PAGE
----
Why Apple CEO visited Dubai

Apple CEO Tim Cook reaches for iPhone as he speaks at Apple's Worldwide Developer Conference (WWDC) in San Francisco on June 10, 2013. Apple unveiled its hotly anticipated iTunes Radio Service, as the iconic maker of the iPhone moved to challenge streaming music operators like Pandora and Spotify. (AFP)

Nope, it isn’t because the weather this time of the year is fantastic here in Dubai – it even rained yesterday, but that wasn’t why Tim Cook, the CEO of Apple (NASDAQ:AAPL) was here. And no, he didn’t come just to pay a visit to the world’s tallest building, the Burj Khalifa, although that was on the agenda as well.

The real reason why Cook was here – was pure business

The most popular reason being touted around on social media is that he came to scout for locations to open Apple's first flagship store in Dubai. While Apple may indeed be considering - in fact, it must soon - opening Apple Stores here, we think it's a bit ridiculous to assume that the Apple CEO came office-hunting and nothing more. 

The real reason is much bigger. A couple of weeks ago, we quoted the Group COO of the UAE's biggest private school educator saying that, in the next five to 10 years, textbooks will become irrelevant as they will be replaced by the same resources in an online format. Read: Educational gadgets to replace textbooks in 5-10 years, says UAE's biggest school group.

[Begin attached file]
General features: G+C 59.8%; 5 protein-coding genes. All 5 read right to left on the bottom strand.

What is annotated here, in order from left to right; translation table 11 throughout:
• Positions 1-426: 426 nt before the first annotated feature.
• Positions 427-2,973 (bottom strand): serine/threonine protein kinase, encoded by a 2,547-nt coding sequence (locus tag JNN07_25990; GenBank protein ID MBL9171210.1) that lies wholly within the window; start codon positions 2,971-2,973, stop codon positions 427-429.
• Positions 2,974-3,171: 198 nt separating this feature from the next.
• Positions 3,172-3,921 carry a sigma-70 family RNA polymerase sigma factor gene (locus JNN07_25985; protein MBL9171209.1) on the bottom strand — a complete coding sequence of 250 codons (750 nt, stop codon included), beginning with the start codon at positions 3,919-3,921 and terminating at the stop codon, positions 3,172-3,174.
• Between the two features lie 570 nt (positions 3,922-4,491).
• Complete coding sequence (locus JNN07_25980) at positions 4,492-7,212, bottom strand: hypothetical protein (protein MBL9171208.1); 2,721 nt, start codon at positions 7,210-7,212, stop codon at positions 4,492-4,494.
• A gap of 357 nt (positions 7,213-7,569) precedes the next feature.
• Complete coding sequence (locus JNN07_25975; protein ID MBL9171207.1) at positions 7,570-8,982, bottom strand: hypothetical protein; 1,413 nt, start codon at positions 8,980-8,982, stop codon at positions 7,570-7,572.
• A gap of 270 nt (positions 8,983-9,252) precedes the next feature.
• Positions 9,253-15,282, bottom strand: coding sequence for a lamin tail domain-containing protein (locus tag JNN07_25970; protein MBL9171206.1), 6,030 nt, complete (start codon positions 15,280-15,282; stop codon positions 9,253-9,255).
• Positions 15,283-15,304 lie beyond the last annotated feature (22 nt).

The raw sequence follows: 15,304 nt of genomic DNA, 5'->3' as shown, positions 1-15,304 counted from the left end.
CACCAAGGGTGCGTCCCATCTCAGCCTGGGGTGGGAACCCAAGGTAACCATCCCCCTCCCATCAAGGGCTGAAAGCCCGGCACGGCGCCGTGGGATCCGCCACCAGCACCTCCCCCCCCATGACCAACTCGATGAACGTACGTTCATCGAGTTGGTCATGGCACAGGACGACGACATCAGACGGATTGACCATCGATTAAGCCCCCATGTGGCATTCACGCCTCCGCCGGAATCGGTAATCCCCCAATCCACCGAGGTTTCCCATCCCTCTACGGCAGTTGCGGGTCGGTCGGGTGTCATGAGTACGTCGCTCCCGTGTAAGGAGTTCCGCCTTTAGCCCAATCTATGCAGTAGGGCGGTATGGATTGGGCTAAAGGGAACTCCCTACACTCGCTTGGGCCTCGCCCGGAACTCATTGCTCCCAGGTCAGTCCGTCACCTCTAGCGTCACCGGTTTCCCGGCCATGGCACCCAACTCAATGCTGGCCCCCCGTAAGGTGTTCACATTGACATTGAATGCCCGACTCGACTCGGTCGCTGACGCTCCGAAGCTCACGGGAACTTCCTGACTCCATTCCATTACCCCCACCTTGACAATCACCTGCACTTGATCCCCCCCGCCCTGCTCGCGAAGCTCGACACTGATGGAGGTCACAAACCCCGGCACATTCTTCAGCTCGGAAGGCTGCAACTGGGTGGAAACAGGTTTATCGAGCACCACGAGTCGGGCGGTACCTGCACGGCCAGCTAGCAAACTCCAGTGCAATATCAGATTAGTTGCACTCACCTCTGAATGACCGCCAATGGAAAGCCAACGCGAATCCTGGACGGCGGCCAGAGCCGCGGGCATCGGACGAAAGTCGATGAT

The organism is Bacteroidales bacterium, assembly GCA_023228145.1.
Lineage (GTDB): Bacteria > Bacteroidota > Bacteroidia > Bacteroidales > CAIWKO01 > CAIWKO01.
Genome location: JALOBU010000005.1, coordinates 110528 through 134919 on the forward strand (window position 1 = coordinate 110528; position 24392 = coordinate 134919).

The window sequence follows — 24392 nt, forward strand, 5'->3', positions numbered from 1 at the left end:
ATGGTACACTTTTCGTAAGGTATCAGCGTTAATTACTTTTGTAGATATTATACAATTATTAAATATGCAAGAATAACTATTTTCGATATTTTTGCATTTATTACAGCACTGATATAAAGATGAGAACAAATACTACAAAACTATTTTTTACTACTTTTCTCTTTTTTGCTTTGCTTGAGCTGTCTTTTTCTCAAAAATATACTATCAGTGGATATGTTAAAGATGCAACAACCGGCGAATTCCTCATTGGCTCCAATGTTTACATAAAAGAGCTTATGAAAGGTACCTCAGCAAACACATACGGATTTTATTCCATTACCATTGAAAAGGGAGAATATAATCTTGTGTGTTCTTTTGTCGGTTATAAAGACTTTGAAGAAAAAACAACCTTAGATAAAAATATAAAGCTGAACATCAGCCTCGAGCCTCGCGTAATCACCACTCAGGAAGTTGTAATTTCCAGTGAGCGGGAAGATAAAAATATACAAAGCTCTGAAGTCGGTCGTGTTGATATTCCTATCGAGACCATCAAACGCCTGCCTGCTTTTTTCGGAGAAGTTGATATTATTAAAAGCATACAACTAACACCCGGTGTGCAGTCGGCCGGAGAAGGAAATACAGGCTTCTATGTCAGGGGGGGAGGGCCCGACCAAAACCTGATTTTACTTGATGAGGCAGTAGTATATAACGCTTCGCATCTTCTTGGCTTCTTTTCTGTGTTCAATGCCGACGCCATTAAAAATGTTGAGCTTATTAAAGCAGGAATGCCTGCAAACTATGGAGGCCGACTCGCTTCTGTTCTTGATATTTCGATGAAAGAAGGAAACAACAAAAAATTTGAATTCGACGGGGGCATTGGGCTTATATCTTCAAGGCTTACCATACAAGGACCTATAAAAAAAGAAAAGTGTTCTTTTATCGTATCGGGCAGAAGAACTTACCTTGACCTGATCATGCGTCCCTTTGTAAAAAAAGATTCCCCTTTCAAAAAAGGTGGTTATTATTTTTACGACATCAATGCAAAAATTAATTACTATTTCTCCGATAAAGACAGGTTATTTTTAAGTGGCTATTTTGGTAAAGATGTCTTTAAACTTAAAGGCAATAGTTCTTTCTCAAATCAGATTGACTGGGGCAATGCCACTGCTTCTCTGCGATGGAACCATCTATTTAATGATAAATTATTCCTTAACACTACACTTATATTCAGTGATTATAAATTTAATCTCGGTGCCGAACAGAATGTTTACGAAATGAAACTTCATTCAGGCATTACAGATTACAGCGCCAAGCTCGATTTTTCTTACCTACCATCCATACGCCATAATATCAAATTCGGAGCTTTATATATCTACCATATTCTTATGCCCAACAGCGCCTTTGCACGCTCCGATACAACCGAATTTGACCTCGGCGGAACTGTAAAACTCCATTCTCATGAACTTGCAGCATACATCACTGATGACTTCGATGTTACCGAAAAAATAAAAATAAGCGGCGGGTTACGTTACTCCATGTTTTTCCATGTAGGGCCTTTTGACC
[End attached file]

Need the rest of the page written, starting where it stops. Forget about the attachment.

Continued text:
Of course, the news coincided with Intel’s announcement of the launch of its student-only ‘Education Tablet’ that is based on the Android platform, which is rival to Apple’s iOS platform. But Apple is not far behind – or even behind – in the race to replace the book.

In a recent move announcing the expansion of its textbooks project, Apple maintained that its iBooks Textbooks, which offers interactive digital textbooks, is now available in 51 countries. And the iTunes U Course Manager, an online tool that lets teachers to create and distribute courses for their own classrooms, or share them publicly, on the iTunes U app, is now available in 70 countries.

“The incredible content and tools available for iPad provide teachers with new ways to customise learning unlike ever before,” Eddy Cue, Apple’s senior vice president of Internet Software and Services, said in a PR statement. “We can’t wait to see how teachers in even more countries will create their new lesson plans with interactive textbooks, apps and rich digital content.”

A quick look at our crystal ball (okay, okay, forecasts by industry experts) reveals that if there’s anything that can come even close to beating the growth in wearable technology in the next few years, it is classroom technology. Going by the sheer numbers of schools across the world that is currently making the switch to becoming smart schools, it’s a huge segment that’s waiting to explode – and it will once critical mass is achieved.

That is what will give the Apples and the Samsungs of the world their next wave of high-volume customer base.

Okay, we’ve established that Dubai and the UAE in general is moving towards online education, and Apple’s iBooks Textbooks and iTunes U Course Manager are fiercely competing with Android-based offerings to garner the biggest global market share of this even sunnier segment of the sunrise IT sector.

But how important is Dubai in the global scheme of things for Apple? It is very important – and growing in importance by the day – when you consider that it is the world’s window to the Middle East – a region with more than 400 million in population, of which at least half are students. Add Africa to that equation, and the combined population jumps to 1.5 billion. If you consider Dubai’s re-export abilities – and therefore add India the equation – the number just doubles to 3 billion.

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